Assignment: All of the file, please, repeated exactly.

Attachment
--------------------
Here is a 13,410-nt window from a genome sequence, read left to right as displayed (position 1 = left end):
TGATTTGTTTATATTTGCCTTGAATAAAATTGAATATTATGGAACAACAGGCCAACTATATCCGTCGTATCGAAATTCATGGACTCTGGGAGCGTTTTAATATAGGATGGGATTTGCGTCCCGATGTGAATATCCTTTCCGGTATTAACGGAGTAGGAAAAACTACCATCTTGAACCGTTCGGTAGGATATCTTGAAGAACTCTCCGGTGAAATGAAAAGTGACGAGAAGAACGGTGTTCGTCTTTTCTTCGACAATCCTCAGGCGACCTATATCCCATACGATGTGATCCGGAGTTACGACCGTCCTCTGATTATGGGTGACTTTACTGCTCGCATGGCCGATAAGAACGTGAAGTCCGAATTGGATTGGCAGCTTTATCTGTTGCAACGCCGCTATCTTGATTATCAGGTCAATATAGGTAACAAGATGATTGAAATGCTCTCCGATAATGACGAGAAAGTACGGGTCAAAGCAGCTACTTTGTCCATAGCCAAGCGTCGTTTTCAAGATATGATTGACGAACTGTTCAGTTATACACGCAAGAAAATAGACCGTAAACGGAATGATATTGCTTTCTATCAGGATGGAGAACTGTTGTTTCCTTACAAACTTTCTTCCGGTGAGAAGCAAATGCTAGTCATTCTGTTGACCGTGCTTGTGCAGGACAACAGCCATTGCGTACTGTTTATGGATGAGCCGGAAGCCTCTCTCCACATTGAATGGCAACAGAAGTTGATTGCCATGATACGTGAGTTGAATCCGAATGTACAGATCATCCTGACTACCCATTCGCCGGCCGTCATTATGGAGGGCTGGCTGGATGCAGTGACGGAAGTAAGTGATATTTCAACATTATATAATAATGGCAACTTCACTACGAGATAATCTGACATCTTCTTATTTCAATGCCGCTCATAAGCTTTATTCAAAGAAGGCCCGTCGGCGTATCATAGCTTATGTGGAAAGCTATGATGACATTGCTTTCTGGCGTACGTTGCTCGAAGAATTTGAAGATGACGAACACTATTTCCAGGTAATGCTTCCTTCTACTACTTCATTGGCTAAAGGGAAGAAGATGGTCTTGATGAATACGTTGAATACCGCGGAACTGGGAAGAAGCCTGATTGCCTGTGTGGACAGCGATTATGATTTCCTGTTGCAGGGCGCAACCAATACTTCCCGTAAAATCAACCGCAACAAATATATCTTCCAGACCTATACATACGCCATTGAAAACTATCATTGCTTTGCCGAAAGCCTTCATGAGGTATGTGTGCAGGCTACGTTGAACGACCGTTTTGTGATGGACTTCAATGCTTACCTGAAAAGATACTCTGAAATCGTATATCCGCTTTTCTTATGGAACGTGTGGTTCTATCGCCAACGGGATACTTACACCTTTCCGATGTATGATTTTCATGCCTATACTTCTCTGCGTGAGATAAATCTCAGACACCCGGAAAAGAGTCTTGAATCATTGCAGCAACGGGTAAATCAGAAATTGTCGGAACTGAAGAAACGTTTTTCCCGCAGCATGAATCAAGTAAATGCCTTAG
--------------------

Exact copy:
Here is a 13,410-nt window from a genome sequence, read left to right as displayed (position 1 = left end):
TGATTTGTTTATATTTGCCTTGAATAAAATTGAATATTATGGAACAACAGGCCAACTATATCCGTCGTATCGAAATTCATGGACTCTGGGAGCGTTTTAATATAGGATGGGATTTGCGTCCCGATGTGAATATCCTTTCCGGTATTAACGGAGTAGGAAAAACTACCATCTTGAACCGTTCGGTAGGATATCTTGAAGAACTCTCCGGTGAAATGAAAAGTGACGAGAAGAACGGTGTTCGTCTTTTCTTCGACAATCCTCAGGCGACCTATATCCCATACGATGTGATCCGGAGTTACGACCGTCCTCTGATTATGGGTGACTTTACTGCTCGCATGGCCGATAAGAACGTGAAGTCCGAATTGGATTGGCAGCTTTATCTGTTGCAACGCCGCTATCTTGATTATCAGGTCAATATAGGTAACAAGATGATTGAAATGCTCTCCGATAATGACGAGAAAGTACGGGTCAAAGCAGCTACTTTGTCCATAGCCAAGCGTCGTTTTCAAGATATGATTGACGAACTGTTCAGTTATACACGCAAGAAAATAGACCGTAAACGGAATGATATTGCTTTCTATCAGGATGGAGAACTGTTGTTTCCTTACAAACTTTCTTCCGGTGAGAAGCAAATGCTAGTCATTCTGTTGACCGTGCTTGTGCAGGACAACAGCCATTGCGTACTGTTTATGGATGAGCCGGAAGCCTCTCTCCACATTGAATGGCAACAGAAGTTGATTGCCATGATACGTGAGTTGAATCCGAATGTACAGATCATCCTGACTACCCATTCGCCGGCCGTCATTATGGAGGGCTGGCTGGATGCAGTGACGGAAGTAAGTGATATTTCAACATTATATAATAATGGCAACTTCACTACGAGATAATCTGACATCTTCTTATTTCAATGCCGCTCATAAGCTTTATTCAAAGAAGGCCCGTCGGCGTATCATAGCTTATGTGGAAAGCTATGATGACATTGCTTTCTGGCGTACGTTGCTCGAAGAATTTGAAGATGACGAACACTATTTCCAGGTAATGCTTCCTTCTACTACTTCATTGGCTAAAGGGAAGAAGATGGTCTTGATGAATACGTTGAATACCGCGGAACTGGGAAGAAGCCTGATTGCCTGTGTGGACAGCGATTATGATTTCCTGTTGCAGGGCGCAACCAATACTTCCCGTAAAATCAACCGCAACAAATATATCTTCCAGACCTATACATACGCCATTGAAAACTATCATTGCTTTGCCGAAAGCCTTCATGAGGTATGTGTGCAGGCTACGTTGAACGACCGTTTTGTGATGGACTTCAATGCTTACCTGAAAAGATACTCTGAAATCGTATATCCGCTTTTCTTATGGAACGTGTGGTTCTATCGCCAACGGGATACTTACACCTTTCCGATGTATGATTTTCATGCCTATACTTCTCTGCGTGAGATAAATCTCAGACACCCGGAAAAGAGTCTTGAATCATTGCAGCAACGGGTAAATCAGAAATTGTCGGAACTGAAGAAACGTTTTTCCCGCAGCATGAATCAAGTAAATGCCTTAG